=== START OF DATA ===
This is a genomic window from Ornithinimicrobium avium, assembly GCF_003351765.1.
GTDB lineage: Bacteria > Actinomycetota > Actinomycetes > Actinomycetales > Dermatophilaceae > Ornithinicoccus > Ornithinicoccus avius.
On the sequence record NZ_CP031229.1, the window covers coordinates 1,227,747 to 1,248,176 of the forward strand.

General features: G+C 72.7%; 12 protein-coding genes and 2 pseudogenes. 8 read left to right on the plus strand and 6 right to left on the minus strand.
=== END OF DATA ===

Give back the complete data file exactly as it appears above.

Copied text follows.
This is a genomic window from Ornithinimicrobium avium, assembly GCF_003351765.1.
GTDB lineage: Bacteria > Actinomycetota > Actinomycetes > Actinomycetales > Dermatophilaceae > Ornithinicoccus > Ornithinicoccus avius.
On the sequence record NZ_CP031229.1, the window covers coordinates 1,227,747 to 1,248,176 of the forward strand.

General features: G+C 72.7%; 12 protein-coding genes and 2 pseudogenes. 8 read left to right on the plus strand and 6 right to left on the minus strand.